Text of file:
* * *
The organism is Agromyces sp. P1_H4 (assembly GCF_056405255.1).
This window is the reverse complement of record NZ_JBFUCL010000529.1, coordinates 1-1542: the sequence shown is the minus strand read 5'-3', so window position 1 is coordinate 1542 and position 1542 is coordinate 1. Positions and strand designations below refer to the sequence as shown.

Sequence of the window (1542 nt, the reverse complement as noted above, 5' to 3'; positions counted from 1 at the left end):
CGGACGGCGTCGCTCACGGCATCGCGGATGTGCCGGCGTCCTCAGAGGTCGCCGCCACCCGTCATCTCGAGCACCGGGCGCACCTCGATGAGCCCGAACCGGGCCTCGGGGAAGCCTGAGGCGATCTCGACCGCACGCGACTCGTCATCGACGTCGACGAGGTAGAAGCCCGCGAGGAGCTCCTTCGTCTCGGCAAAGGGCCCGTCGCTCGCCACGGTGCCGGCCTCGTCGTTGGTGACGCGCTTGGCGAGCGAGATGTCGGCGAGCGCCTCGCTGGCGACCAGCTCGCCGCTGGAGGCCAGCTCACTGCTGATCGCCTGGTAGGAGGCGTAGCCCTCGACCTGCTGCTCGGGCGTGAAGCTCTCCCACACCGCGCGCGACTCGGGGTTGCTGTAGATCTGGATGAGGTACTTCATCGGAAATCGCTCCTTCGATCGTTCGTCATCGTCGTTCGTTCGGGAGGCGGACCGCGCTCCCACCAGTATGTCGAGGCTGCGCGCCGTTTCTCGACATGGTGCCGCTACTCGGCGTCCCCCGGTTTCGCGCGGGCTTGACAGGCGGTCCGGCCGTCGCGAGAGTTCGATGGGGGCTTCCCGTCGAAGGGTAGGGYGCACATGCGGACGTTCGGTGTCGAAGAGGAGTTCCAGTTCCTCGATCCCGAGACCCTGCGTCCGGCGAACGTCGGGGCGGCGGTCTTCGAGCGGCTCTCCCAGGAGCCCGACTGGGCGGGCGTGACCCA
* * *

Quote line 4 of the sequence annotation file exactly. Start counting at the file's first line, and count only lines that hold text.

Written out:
CGGACGGCGTCGCTCACGGCATCGCGGATGTGCCGGCGTCCTCAGAGGTCGCCGCCACCCGTCATCTCGAGCACCGGGCGCACCTCGATGAGCCCGAACCGGGCCTCGGGGAAGCCTGAGGCGATCTCGACCGCACGCGACTCGTCATCGACGTCGACGAGGTAGAAGCCCGCGAGGAGCTCCTTCGTCTCGGCAAAGGGCCCGTCGCTCGCCACGGTGCCGGCCTCGTCGTTGGTGACGCGCTTGGCGAGCGAGATGTCGGCGAGCGCCTCGCTGGCGACCAGCTCGCCGCTGGAGGCCAGCTCACTGCTGATCGCCTGGTAGGAGGCGTAGCCCTCGACCTGCTGCTCGGGCGTGAAGCTCTCCCACACCGCGCGCGACTCGGGGTTGCTGTAGATCTGGATGAGGTACTTCATCGGAAATCGCTCCTTCGATCGTTCGTCATCGTCGTTCGTTCGGGAGGCGGACCGCGCTCCCACCAGTATGTCGAGGCTGCGCGCCGTTTCTCGACATGGTGCCGCTACTCGGCGTCCCCCGGTTTCGCGCGGGCTTGACAGGCGGTCCGGCCGTCGCGAGAGTTCGATGGGGGCTTCCCGTCGAAGGGTAGGGYGCACATGCGGACGTTCGGTGTCGAAGAGGAGTTCCAGTTCCTCGATCCCGAGACCCTGCGTCCGGCGAACGTCGGGGCGGCGGTCTTCGAGCGGCTCTCCCAGGAGCCCGACTGGGCGGGCGTGACCCA